Is Bhim Army chief a threat to the nation?

The young man in jail clearly poses a political threat to dominant castes and to the ruling party in Uttar Pradesh. But is he a threat to the nation? 

Getty images
Getty images

Zaheeb Ajmal

Christening the group ‘Bhim Army’ was arguably a mistake. It provided a handle to the police and the Government to go after the members and charge them with sedition. The irony is that the RSS chief Mohan Bhagwat got away by saying that RSS volunteers were better trained than the Army and could be mobilised in far fewer days than the regular Army.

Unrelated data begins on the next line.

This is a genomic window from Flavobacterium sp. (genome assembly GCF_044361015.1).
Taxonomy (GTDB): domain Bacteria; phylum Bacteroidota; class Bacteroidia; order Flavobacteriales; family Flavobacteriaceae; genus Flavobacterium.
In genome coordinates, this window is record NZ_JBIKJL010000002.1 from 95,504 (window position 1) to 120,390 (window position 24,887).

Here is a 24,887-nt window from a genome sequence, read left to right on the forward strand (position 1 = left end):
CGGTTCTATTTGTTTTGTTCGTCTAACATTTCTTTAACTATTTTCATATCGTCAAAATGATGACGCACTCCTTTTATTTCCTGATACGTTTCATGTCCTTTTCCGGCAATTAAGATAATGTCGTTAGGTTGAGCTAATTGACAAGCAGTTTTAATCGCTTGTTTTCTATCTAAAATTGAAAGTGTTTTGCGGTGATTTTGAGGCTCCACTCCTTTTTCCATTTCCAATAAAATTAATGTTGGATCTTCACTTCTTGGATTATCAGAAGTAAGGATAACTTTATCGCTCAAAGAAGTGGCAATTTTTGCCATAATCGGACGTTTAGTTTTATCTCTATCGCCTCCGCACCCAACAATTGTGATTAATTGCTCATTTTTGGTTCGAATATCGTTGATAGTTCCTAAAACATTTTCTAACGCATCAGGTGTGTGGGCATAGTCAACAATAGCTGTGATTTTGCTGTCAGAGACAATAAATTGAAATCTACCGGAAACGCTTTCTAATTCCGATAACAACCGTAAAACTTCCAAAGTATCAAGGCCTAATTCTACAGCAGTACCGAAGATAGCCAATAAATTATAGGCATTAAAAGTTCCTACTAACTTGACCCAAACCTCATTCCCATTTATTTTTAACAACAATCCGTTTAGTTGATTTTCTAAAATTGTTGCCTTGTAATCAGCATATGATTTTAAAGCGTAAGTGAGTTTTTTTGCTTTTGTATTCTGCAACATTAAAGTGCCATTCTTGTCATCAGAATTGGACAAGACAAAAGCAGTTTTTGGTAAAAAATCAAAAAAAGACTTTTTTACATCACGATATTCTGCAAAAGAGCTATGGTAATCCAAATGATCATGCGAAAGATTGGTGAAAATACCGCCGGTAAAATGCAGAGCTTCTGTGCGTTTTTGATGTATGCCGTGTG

Fresh out of college, Chandrashekhar and a friend, Vinay Pratap Singh, were looking for jobs when they realised that the Dalit community needed education. They set up the ‘Bhim Army’ which runs 350 free schools for Dalits in Western Uttar Pradesh. The word ‘army’ was a misnomer and irked upper caste men no end. Things came to a head when Chandrashekhar put up a board in his native village. It read: “The Great Chamar of Dhadkauli welcomes you’. The Thakurs promptly smeared the signboard with black ink. The Dalits stood their ground and asserted their right to put up a board. In May last year the Dalits and the Thakurs clashed in Saharanpur. Thakurs first objected to a statue of Ambedkar saying that his finger was pointing towards a road used by Thakur women! The administration played along by denying permission to install the statue. Weeks later when the Thakurs took out a boisterous and aggressive procession on the same route to celebrate the birth anniversary of Maharana Pratap, Dalits objected and asked if they had permission from the administration. The altercation escalated from verbal exchange to violent clashes. Dalit houses were torched and in retaliation motor cycles used by Thakur youth were set on fire. By all available accounts Chandrashekhar was not present anywhere near the place of occurrence. But while Dalits protested police action, Chandrashekhar was booked for inciting violence. On June 8, he was arrested after 23 cases were filed against him. Five months later, the Allahabad High Court granted Azad bail in all the cases. But within hours of the High Court order, UP government slapped the draconian National Security Act (NSA) on the Dalit leader, keeping him confined to the prison. On January 23, 2018, the government extended his detention under the NSA. “The government has communicated no reason for the extension of Azad’s detention. They just said they had proper grounds to impose NSA,” said Pradeep Narwal, Convenor of Bhim Army Defence Committee. “If Baba Saheb Ambedkar were alive today, BJP would’ve invoked NSA against him as well,” added a despondent Narwal. The young man in jail clearly poses a political threat to dominant castes and to the ruling party in Uttar Pradesh. But is he a threat to the nation? Could he be held for sedition? Could the police have detained members of the Karni Sena which unleashed violence in Rajasthan and parts of western UP over a film?

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